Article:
Binary Conversion Notes

These notes include more information than is needed for MGF 1107.

MGF 1107 students can ignore everything about binary fractions, the binary version of scientific notation, and hexadecimal numbers when reading what follows. We only use binary integers in MGF 1107.

Web links on using binary numbers

Binary to Decimal Conversion

This is done by applying the definition of the place values for a binary number, evaluating each one in base ten. For example, we convert 1001two from binary to decimal as follows:

        1*8 + 0*4 + 0*2 + 1*1 = 8 + 0 + 0 + 1
which is 9ten. Most people find this to be the easiest of the two conversions.

Fractions are handled with negative exponents for each fractional place value, just as with decimal numbers, so we convert 0.11two from binary to decimal by recognizing that

          1*(1/2) + 1*(1/4) = 0.5 + 0.25
gives 0.75ten. MGF 1107 homework does not include examples with binary fractions.

Decimal to Binary Conversion

The integer part is obtained (working from right to left) by repeated division by two (which shifts the binary-point to the left), keeping the remainder as the next binary digit and using the integer quotient for the next step. We stop when the quotient is zero. (The easiest way to get the integer part is to use the Hex conversion feature of a calculator and convert hexadecimal to binary, but we are not using calculators in this unit.)

The fractional part is obtained (now working from left to right) by repeated multiplication by two (which shifts the binary-point to the right), keeping the integer part as the next binary digit and using the fractional part for the next step. There are no easy shortcuts for the fractional part, but watch for any repeating pattern.

We can write the result as a normalized floating-point binary number with the convention that the mantissa (the significand) is between 1 and 2 -- that is, the mantissa is of the form 1.ffffff.

Examples:

1. Convert 11ten to binary:
The integer is converted by

    11 / 2 = 5 r 1   (1) in "ones" place
     5 / 2 = 2 r 1   (1)
     2 / 2 = 1 r 0   (0)
     1 / 2 = 0 r 1   (1)
and is 1011two.
(This is 1.011 x 23 as a normalized floating-point number.)

2. Convert 5.75ten to binary:
The integer part is found by

       5 / 2 = 2 r 1   (1) in "ones" place
       2 / 2 = 1 r 0   (0)
       1 / 2 = 0 r 1   (1)
and is 101two.
The fractional part is found by
    0.75 x 2 = 1.5  (1)
    0.5  x 2 = 1.0  (1)
     0   x 2 =  0   (0) so it terminates
so the number is 101.11two.
(This is 1.0111 x 22 as a normalized floating-point number.)

3. Convert 0.1ten to binary:
The fractional part is found by

    0.1 x 2 = 0.2  (0)
    0.2 x 2 = 0.4  (0)
    0.4 x 2 = 0.8  (0)
    0.8 x 2 = 1.6  (1)
    0.6 x 2 = 1.2  (1)
    0.2 x 2 = 0.4  (0) which repeats 0.2 above ... 
    0.4 x 2 = 0.8  (0) etc ... 
    0.8 x 2 = 1.6  (1) etc ... 
so the number is 0.0001100110011....two
(This is 1.10011001.... x 2-4 as a normalized floating-point number.)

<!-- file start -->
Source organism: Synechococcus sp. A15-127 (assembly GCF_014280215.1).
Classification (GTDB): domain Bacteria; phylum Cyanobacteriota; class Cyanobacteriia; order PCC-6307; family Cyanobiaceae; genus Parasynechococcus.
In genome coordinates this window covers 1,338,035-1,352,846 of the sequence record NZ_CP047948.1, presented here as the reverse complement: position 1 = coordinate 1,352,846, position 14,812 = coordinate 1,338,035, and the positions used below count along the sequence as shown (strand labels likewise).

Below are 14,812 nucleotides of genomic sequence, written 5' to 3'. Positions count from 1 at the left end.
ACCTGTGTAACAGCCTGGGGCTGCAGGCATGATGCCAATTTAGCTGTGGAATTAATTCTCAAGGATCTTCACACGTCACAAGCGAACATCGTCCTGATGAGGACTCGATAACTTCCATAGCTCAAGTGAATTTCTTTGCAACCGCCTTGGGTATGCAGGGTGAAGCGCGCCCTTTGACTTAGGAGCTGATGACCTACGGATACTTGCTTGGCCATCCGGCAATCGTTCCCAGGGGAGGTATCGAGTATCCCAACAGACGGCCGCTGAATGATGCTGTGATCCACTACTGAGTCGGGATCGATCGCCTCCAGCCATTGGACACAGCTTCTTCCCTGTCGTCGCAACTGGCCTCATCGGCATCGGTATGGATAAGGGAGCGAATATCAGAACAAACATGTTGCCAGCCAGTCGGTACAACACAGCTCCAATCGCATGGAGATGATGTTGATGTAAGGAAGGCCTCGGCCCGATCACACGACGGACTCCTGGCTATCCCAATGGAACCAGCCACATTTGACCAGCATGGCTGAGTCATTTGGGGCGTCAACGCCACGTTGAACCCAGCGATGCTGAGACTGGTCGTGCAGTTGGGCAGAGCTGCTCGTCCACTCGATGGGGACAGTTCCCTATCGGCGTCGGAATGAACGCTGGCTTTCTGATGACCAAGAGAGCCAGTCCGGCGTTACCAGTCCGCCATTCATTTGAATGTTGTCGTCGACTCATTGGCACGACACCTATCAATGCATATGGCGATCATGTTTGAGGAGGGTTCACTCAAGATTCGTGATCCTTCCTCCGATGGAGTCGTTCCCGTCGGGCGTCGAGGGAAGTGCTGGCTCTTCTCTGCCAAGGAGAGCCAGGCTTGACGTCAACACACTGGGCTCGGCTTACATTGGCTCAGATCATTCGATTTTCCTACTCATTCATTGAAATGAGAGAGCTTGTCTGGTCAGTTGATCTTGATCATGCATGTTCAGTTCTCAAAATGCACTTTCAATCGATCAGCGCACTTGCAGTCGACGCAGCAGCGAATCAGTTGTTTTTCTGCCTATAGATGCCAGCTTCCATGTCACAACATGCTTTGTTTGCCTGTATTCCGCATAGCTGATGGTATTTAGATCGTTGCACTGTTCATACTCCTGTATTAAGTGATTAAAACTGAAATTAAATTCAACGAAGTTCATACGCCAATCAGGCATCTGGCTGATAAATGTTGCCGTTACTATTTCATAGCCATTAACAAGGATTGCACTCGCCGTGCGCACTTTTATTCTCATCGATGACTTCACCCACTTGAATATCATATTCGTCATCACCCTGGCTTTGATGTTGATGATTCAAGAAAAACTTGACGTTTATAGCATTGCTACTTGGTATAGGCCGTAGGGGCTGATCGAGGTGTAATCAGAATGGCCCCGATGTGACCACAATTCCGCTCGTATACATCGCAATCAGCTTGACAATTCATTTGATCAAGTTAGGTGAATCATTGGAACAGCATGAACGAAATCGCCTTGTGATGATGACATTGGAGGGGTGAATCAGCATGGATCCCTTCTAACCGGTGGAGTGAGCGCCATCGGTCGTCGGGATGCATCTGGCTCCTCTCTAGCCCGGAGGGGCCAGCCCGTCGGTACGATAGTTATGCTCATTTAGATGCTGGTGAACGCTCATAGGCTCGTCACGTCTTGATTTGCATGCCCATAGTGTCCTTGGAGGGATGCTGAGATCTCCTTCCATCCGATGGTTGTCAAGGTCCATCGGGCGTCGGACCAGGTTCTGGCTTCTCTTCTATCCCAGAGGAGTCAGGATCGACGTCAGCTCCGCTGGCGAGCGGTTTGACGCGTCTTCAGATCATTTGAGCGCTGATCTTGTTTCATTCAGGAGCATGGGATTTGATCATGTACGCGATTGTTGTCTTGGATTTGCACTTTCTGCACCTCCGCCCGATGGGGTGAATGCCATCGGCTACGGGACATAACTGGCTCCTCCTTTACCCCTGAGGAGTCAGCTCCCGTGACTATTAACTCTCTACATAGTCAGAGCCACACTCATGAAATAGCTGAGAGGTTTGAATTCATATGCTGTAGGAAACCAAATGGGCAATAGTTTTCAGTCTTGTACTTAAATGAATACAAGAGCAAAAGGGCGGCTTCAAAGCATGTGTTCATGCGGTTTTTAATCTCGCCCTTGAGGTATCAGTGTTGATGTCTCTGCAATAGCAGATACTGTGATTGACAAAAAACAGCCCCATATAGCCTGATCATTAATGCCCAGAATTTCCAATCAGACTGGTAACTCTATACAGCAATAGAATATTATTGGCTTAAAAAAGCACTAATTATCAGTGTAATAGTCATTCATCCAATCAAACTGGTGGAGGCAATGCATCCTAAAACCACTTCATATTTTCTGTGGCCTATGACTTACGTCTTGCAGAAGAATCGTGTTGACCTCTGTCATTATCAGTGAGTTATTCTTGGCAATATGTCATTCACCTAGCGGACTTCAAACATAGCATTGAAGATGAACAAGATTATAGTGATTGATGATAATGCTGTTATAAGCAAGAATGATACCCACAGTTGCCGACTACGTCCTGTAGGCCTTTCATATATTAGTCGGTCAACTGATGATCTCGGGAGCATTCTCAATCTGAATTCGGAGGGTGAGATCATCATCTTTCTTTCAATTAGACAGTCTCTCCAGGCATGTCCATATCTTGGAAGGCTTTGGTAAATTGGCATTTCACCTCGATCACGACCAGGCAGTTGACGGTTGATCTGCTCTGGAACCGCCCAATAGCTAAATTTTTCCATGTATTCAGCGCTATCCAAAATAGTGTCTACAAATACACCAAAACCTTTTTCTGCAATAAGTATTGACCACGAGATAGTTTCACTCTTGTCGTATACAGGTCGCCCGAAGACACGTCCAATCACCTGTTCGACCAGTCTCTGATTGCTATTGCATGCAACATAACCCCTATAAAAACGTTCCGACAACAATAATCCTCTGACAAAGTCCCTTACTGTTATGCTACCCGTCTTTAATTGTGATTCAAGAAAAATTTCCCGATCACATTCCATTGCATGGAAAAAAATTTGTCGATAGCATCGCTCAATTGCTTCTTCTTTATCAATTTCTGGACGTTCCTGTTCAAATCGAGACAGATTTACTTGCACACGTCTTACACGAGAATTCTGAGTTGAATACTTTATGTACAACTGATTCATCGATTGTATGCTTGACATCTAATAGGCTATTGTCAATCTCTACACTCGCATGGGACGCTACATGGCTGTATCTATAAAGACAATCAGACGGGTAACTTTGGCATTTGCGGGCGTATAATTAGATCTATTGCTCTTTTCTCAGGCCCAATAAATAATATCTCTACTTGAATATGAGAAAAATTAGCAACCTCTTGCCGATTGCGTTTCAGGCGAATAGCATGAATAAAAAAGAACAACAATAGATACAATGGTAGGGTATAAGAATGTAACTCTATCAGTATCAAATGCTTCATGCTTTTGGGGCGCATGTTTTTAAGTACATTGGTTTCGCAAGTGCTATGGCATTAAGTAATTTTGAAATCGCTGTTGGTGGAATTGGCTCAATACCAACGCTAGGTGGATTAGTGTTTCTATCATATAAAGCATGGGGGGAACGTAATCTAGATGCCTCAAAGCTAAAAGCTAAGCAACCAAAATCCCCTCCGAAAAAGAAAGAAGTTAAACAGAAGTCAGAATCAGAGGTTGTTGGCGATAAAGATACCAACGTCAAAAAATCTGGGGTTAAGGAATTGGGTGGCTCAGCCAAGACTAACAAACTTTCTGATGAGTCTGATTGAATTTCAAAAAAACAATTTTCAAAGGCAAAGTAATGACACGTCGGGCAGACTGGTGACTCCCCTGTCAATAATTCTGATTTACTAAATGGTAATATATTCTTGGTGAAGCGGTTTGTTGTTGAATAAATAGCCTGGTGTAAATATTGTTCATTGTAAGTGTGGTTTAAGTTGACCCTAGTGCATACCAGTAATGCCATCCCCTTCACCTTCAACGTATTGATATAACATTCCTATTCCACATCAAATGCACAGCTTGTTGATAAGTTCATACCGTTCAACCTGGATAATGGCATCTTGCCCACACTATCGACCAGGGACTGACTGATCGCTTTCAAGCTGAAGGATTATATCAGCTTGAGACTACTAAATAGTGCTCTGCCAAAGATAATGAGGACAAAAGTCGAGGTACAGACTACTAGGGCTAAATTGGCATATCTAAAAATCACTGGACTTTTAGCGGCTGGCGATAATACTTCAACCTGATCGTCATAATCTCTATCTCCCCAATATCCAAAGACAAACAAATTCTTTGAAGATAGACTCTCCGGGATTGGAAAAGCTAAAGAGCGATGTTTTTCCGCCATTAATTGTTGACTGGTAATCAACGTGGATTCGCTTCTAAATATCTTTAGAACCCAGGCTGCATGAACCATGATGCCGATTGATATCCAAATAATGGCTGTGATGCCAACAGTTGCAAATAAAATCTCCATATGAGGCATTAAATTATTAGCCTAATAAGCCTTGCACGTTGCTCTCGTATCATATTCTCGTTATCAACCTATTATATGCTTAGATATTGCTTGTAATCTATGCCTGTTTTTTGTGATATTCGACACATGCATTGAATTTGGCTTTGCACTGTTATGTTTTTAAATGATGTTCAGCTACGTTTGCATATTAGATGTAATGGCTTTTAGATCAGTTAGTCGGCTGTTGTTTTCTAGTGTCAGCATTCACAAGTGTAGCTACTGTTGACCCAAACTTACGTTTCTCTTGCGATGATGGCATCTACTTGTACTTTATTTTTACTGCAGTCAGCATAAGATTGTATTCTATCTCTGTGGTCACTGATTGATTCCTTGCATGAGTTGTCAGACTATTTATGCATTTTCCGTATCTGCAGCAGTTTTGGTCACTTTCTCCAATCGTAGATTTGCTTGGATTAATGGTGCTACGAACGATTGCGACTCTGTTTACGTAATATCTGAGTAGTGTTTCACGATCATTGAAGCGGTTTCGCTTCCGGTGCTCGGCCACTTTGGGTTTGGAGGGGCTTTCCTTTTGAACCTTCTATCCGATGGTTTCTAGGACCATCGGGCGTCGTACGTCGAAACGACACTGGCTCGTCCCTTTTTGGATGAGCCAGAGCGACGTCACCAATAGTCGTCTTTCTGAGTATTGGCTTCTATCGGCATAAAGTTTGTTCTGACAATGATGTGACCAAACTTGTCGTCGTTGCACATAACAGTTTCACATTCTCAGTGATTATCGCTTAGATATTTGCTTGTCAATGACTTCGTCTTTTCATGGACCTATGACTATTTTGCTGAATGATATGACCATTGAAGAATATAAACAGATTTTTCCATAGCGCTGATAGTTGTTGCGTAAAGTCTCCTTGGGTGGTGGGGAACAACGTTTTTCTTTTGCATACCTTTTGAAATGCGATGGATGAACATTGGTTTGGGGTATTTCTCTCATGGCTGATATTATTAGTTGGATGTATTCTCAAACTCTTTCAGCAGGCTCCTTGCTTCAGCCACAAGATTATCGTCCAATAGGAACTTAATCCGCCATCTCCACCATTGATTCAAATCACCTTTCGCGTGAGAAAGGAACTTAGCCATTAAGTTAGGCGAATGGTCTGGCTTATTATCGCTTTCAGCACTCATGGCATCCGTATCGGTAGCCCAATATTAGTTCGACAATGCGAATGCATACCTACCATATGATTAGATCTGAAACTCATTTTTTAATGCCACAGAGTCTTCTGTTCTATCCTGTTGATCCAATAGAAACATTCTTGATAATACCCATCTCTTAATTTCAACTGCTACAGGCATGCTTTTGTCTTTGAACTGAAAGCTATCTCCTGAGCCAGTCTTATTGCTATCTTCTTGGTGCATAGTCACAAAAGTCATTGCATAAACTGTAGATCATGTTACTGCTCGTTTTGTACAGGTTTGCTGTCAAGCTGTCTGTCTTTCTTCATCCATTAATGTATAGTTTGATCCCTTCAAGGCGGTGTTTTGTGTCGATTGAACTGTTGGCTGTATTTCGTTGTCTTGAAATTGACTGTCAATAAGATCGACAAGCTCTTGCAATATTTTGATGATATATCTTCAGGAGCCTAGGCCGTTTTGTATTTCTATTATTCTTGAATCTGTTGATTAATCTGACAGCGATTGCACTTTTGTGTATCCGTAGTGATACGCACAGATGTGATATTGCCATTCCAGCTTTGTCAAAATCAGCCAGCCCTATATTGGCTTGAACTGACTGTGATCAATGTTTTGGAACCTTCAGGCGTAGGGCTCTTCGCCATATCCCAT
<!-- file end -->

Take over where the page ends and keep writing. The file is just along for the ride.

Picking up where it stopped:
Hexadecimal Numbers

Decimal - Hexadecimal - Binary Table

     0     1     2     3     4     5     6     7     (decimal) 
     0     1     2     3     4     5     6     7   (hexadecimal) 
     0     1    10    11   100   101   110   111     (binary) 

     8     9    10    11    12    13    14    15     (decimal)
     8     9     A     B     C     D     E     F   (hexadecimal)
  1000  1001  1010  1011  1100  1101  1110  1111     (binary)

    16    17     ....    (decimal)
    10    11     ....  (hexadecimal)
 10000 10001     ....    (binary) 

Historical note:

Way back in the 1950s, the ILLIAC was built at the University of Illinois (Urbana-Champaign) using the "sexadecimal" number system. However, they counted ... 8, 9, K, S, N, J, F, L instead of using ... 8, 9, A, B, C, D, E, F as we do today. They chose those letters (which were remembered using the mnemonic King Sized Numbers Just For Laughs) because they proved the most convenient ones when they converted a teletype to be used for punching the paper tape used for I/O. (This info from J. Sutherland Frame, professor emeritus of Mathematics at Michigan State University, an early programmer of the 1957 clone of the ILLIAC known as MISTIC, both of which are in the ORDVAC family of computers.)

(An aside: Fans of "2001: A Space Odyssey" will recall that the HAL-9000 computer was built in Champaign-Urbana. This reflects the historic role the Univ. of Illinois had in the early development of computers with the construction of the ILLIAC. In addition, although Everyone knows that HAL is rot25 of IBM, the serial number reflects the sequence used by Control Data, whose 6000 series machines were the supercomputer in the mid-60s when "2001" was made. The Cray-1 would have been an 8000 series machine, but CDC chose the "Star" design that led to the Cyber-205 and Cray formed his own company. Kubrick guessed about right in placing a 9000 series machine that could talk in the early 90s - HAL was born on 1/12/92 - but someone forgot the mouse.)

This material is © Copyright 2000, by James Carr.